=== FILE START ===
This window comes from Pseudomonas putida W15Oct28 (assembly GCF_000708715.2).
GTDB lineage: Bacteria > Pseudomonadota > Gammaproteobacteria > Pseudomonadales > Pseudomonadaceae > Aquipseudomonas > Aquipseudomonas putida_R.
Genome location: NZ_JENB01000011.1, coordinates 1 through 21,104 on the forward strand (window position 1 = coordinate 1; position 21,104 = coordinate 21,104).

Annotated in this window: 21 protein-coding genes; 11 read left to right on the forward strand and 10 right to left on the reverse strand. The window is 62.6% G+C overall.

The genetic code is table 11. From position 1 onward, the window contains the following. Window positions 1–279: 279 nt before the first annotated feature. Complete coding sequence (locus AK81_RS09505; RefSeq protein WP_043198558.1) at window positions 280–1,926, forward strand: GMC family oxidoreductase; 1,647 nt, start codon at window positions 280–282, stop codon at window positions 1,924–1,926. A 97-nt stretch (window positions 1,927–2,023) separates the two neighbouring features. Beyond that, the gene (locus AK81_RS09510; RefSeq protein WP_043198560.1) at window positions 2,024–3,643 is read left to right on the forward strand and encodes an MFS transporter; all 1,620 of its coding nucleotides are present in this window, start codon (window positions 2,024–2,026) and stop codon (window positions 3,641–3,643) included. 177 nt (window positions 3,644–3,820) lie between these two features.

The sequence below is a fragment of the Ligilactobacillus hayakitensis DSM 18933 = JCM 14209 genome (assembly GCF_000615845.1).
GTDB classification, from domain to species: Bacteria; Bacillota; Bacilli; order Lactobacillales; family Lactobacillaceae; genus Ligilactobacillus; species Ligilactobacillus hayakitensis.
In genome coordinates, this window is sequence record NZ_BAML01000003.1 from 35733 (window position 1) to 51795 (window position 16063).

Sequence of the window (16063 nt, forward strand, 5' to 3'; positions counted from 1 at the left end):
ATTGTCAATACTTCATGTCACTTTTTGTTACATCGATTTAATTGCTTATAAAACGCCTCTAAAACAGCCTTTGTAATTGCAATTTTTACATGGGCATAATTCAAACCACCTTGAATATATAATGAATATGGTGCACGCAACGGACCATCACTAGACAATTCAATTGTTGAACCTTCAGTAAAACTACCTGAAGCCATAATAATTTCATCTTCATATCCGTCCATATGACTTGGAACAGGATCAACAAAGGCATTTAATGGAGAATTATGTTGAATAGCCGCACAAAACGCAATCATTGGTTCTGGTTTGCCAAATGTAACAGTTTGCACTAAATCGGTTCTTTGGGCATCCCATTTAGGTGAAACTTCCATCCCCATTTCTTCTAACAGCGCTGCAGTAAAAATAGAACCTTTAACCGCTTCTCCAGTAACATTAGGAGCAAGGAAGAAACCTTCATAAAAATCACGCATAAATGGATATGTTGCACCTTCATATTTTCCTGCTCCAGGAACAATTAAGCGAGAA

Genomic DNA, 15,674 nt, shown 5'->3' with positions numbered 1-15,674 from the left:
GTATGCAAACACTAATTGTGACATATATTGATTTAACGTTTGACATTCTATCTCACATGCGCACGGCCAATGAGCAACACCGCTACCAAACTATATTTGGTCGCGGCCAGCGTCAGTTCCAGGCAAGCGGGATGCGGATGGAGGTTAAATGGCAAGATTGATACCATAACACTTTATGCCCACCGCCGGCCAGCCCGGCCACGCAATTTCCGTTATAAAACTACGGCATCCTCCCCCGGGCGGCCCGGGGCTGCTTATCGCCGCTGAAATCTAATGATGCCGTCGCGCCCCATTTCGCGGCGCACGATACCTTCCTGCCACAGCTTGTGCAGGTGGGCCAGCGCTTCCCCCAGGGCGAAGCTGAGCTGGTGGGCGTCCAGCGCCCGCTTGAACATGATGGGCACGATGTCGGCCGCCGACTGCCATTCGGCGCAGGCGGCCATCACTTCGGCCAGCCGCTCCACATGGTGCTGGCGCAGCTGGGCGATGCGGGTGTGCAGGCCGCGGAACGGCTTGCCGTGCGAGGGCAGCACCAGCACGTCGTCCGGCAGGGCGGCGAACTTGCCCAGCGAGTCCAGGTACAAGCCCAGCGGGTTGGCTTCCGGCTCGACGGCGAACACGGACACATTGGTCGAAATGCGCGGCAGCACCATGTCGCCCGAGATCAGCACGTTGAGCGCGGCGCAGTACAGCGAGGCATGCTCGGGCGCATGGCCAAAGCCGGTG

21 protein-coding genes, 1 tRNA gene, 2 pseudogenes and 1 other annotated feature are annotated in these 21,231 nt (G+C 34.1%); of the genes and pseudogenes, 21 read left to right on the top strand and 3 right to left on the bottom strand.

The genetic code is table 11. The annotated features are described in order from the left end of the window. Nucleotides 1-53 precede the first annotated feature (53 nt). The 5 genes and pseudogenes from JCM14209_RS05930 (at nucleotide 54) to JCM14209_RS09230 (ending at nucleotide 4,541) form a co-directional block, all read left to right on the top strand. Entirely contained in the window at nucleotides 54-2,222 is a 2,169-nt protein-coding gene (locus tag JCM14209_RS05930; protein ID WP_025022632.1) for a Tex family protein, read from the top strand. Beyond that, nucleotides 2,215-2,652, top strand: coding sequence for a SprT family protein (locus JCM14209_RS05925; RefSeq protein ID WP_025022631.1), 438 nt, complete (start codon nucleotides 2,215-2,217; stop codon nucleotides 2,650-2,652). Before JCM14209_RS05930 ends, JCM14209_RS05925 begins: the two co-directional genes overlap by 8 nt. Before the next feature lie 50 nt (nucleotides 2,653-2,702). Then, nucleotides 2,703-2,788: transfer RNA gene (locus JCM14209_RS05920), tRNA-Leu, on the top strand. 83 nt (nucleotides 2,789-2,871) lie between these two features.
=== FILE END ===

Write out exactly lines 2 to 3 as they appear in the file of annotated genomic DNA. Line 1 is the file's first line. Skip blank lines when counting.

GTDB lineage: Bacteria > Pseudomonadota > Gammaproteobacteria > Pseudomonadales > Pseudomonadaceae > Aquipseudomonas > Aquipseudomonas putida_R.
Genome location: NZ_JENB01000011.1, coordinates 1 through 21,104 on the forward strand (window position 1 = coordinate 1; position 21,104 = coordinate 21,104).